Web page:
by Brian Friel
Directed by Heidi Manché
The Old 505 Theatre, 342 Elizabeth Street Surry Hills, until September 12
Every year, The Sydney Fringe Festival comes up with many surprises, and this year is no exception.
My first production was the appropriately-titled Afterplay.
This one-act, one-hour, two-hander features fictional characters from works created by the famous Russian playwright, Anton Chekhov. The two meet by chance in a cafe in Moscow twenty years after the time period of the plays. When Sonya (Emma Skelton) from Uncle Vanya encounters Andrey (Wayne Bassett) from The Three Sisters, they experience deception to impress, hesitation, frustration, sexual tension, inebriation, and in Andrey’s case, utter confusion. Bassett absolutely nailed the vulnerability of his character, right down to the nervous laugh.
This dynamic is about men-women communication differences, unrealised dreams and social convention and tension in 1920s Russia. The Chekhov element adds interest and a time reference.
Just as interesting as the play was the location, the Old 505 Theatre in Surry Hills, opposite Central Station. I hadn’t been to this venue before, and it had been described to me as “The Bronx without the aesthetic appeal”. It definitely had an “atmosphere”, an “ambience” that I hadn’t experienced in all of the years I’ve been reviewing theatre. The Sydney Opera House or Covent Garden, it’s not. To get to the thirty-seat performance space with comfortable, three-tiered seating, we entered through a dingy doorway that had a protective covering over the numerical passcode pad. Once inside, the building appeared to be an ancient, condemned apartment block or office block, or possibly an antiquated warehouse conversion that housed a commune of squatters who were also graffiti artists with a lot of time on their hands. In the narrow passageway, our olfactory senses were assaulted by an overwhelming, atmospheric blanket of urine. In the tiny elevator to the fifth floor, we were enveloped by the powerful smell of disinfectant with an undernote of urine. Out of the lift, we walked on bridge over a concrete chasm that was also covered with graffiti. In fact, none of the surface areas in this building were lacking street art; some of it was fascinating.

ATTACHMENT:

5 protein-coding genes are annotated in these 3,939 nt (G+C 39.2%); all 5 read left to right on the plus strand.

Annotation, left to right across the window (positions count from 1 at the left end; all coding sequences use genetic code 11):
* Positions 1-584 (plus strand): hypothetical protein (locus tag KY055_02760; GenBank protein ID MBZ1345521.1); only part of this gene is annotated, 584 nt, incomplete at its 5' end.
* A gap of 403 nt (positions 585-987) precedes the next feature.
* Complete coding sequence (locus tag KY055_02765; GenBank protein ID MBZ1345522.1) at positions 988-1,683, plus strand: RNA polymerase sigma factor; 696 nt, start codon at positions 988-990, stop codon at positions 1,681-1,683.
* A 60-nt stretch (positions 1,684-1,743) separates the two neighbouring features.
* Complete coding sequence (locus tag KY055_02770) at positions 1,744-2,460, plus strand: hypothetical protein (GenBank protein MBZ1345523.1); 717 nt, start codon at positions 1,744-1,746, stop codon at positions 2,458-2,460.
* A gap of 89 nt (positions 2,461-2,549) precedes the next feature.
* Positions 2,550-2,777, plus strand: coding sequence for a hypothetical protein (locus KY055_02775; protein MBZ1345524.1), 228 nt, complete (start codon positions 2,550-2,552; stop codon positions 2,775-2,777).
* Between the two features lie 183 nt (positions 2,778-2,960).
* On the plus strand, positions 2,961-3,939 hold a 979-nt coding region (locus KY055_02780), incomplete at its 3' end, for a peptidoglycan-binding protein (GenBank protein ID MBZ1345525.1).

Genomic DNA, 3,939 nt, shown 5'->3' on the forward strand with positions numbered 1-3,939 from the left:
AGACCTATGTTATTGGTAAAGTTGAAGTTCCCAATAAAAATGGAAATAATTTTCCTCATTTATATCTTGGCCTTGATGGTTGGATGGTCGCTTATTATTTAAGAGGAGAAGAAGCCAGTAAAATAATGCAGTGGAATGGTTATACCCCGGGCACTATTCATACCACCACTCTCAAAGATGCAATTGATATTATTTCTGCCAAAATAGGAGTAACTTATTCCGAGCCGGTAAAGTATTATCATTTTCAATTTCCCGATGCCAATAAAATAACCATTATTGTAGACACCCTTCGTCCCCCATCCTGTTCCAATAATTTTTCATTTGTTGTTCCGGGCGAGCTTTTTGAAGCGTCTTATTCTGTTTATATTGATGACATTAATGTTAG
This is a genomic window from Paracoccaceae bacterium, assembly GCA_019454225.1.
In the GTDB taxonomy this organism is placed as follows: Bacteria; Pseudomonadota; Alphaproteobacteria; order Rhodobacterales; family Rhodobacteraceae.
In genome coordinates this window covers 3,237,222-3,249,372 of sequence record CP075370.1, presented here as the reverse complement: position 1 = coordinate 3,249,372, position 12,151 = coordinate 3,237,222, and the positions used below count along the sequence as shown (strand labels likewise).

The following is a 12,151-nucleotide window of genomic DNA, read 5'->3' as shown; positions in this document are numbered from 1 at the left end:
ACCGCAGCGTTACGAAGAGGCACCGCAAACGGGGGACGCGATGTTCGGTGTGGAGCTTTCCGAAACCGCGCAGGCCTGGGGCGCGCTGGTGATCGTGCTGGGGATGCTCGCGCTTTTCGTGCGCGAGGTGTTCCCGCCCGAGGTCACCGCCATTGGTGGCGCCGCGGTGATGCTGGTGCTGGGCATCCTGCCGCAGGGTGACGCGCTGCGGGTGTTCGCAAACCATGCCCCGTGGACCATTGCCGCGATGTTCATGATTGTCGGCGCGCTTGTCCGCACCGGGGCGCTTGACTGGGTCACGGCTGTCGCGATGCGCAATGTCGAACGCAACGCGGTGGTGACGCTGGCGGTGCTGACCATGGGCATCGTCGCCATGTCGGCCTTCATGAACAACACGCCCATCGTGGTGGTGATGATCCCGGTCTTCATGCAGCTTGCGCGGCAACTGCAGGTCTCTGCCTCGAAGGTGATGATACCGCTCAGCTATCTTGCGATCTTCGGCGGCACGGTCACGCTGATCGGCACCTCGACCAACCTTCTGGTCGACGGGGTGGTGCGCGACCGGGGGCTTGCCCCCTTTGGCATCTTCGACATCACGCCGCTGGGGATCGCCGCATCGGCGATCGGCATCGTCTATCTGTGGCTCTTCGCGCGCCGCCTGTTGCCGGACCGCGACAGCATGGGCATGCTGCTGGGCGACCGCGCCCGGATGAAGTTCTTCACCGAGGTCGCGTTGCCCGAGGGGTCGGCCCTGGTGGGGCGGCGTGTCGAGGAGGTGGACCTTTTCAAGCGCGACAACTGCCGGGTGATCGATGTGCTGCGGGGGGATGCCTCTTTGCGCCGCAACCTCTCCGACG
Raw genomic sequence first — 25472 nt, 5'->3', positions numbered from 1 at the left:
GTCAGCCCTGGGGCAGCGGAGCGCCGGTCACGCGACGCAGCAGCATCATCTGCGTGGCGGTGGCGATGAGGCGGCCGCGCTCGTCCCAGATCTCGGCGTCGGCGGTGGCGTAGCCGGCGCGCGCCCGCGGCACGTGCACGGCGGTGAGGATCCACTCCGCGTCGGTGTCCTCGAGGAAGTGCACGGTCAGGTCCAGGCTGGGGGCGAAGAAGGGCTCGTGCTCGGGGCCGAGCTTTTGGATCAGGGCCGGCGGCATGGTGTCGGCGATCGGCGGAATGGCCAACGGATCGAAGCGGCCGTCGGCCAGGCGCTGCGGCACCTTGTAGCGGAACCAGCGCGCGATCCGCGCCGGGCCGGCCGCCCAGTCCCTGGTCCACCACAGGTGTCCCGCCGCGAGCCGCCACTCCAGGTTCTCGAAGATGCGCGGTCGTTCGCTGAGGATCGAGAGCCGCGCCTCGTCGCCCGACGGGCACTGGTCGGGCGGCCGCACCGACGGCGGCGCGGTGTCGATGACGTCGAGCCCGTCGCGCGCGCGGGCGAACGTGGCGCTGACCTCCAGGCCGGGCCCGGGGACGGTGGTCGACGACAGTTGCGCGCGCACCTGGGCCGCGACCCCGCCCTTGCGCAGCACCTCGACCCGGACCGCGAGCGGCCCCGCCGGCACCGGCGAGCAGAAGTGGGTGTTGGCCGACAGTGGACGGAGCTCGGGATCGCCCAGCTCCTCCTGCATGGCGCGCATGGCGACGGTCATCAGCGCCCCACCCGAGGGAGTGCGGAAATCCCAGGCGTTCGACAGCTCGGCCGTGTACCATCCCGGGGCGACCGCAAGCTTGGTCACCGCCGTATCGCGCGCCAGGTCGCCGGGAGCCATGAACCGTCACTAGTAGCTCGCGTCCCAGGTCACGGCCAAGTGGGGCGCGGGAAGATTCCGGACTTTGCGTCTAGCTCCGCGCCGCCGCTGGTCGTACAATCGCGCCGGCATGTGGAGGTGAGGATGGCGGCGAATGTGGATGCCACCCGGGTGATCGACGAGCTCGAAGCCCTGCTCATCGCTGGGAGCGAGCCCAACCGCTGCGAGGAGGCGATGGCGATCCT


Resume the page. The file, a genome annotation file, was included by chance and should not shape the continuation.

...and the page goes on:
After the performance, as we were traversing the walk bridge to leave at the same time as another couple, one of them gave us a hesitant look and asked, “Are you getting in that lift?” We held our breath and again ventured into the abyss.
The Chekhov references, the uniqueness of the intimate venue, the dynamic between the characters, the graffiti and the aromas made for an interesting evening. Afterplay runs until September 12.